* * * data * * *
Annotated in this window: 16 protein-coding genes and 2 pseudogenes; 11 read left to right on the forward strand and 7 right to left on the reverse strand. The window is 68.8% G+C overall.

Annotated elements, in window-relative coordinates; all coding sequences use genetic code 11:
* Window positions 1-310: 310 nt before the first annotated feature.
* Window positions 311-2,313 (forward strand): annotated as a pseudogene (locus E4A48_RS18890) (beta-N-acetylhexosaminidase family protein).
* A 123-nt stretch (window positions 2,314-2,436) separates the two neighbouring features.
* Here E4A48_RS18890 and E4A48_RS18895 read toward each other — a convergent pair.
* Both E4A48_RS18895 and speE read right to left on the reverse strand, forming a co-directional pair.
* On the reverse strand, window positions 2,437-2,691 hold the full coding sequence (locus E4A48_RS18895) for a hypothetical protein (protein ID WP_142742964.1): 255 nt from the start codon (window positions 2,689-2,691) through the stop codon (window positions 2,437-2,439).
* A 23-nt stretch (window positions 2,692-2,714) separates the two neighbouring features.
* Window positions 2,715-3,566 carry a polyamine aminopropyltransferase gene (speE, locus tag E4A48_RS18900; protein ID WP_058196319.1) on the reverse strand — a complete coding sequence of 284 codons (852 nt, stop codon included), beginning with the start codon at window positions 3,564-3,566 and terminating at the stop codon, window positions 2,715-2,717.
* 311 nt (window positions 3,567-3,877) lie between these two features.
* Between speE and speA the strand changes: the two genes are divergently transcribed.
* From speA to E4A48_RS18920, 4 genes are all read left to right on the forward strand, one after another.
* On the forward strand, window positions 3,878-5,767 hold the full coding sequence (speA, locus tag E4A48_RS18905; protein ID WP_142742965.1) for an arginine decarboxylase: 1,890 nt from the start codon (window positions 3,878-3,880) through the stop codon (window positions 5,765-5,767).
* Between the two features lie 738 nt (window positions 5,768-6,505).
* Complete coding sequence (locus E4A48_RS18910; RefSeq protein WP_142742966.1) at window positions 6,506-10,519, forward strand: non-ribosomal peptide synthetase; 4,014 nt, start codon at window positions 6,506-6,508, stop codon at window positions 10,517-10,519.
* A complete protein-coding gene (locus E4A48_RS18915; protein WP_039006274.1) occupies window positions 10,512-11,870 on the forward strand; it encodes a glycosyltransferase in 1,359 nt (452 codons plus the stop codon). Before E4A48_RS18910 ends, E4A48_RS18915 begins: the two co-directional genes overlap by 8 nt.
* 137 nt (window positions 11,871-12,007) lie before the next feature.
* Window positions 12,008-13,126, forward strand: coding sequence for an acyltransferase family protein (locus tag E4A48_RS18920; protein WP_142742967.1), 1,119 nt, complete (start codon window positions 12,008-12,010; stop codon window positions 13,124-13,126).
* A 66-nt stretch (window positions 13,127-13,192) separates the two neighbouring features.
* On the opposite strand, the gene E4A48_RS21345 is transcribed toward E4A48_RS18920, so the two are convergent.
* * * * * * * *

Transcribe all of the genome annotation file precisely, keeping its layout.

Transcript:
Annotated in this window: 16 protein-coding genes and 2 pseudogenes; 11 read left to right on the forward strand and 7 right to left on the reverse strand. The window is 68.8% G+C overall.

Annotated elements, in window-relative coordinates; all coding sequences use genetic code 11:
* Window positions 1-310: 310 nt before the first annotated feature.
* Window positions 311-2,313 (forward strand): annotated as a pseudogene (locus E4A48_RS18890) (beta-N-acetylhexosaminidase family protein).
* A 123-nt stretch (window positions 2,314-2,436) separates the two neighbouring features.
* Here E4A48_RS18890 and E4A48_RS18895 read toward each other — a convergent pair.
* Both E4A48_RS18895 and speE read right to left on the reverse strand, forming a co-directional pair.
* On the reverse strand, window positions 2,437-2,691 hold the full coding sequence (locus E4A48_RS18895) for a hypothetical protein (protein ID WP_142742964.1): 255 nt from the start codon (window positions 2,689-2,691) through the stop codon (window positions 2,437-2,439).
* A 23-nt stretch (window positions 2,692-2,714) separates the two neighbouring features.
* Window positions 2,715-3,566 carry a polyamine aminopropyltransferase gene (speE, locus tag E4A48_RS18900; protein ID WP_058196319.1) on the reverse strand — a complete coding sequence of 284 codons (852 nt, stop codon included), beginning with the start codon at window positions 3,564-3,566 and terminating at the stop codon, window positions 2,715-2,717.
* 311 nt (window positions 3,567-3,877) lie between these two features.
* Between speE and speA the strand changes: the two genes are divergently transcribed.
* From speA to E4A48_RS18920, 4 genes are all read left to right on the forward strand, one after another.
* On the forward strand, window positions 3,878-5,767 hold the full coding sequence (speA, locus tag E4A48_RS18905; protein ID WP_142742965.1) for an arginine decarboxylase: 1,890 nt from the start codon (window positions 3,878-3,880) through the stop codon (window positions 5,765-5,767).
* Between the two features lie 738 nt (window positions 5,768-6,505).
* Complete coding sequence (locus E4A48_RS18910; RefSeq protein WP_142742966.1) at window positions 6,506-10,519, forward strand: non-ribosomal peptide synthetase; 4,014 nt, start codon at window positions 6,506-6,508, stop codon at window positions 10,517-10,519.
* A complete protein-coding gene (locus E4A48_RS18915; protein WP_039006274.1) occupies window positions 10,512-11,870 on the forward strand; it encodes a glycosyltransferase in 1,359 nt (452 codons plus the stop codon). Before E4A48_RS18910 ends, E4A48_RS18915 begins: the two co-directional genes overlap by 8 nt.
* 137 nt (window positions 11,871-12,007) lie before the next feature.
* Window positions 12,008-13,126, forward strand: coding sequence for an acyltransferase family protein (locus tag E4A48_RS18920; protein WP_142742967.1), 1,119 nt, complete (start codon window positions 12,008-12,010; stop codon window positions 13,124-13,126).
* A 66-nt stretch (window positions 13,127-13,192) separates the two neighbouring features.
* On the opposite strand, the gene E4A48_RS21345 is transcribed toward E4A48_RS18920, so the two are convergent.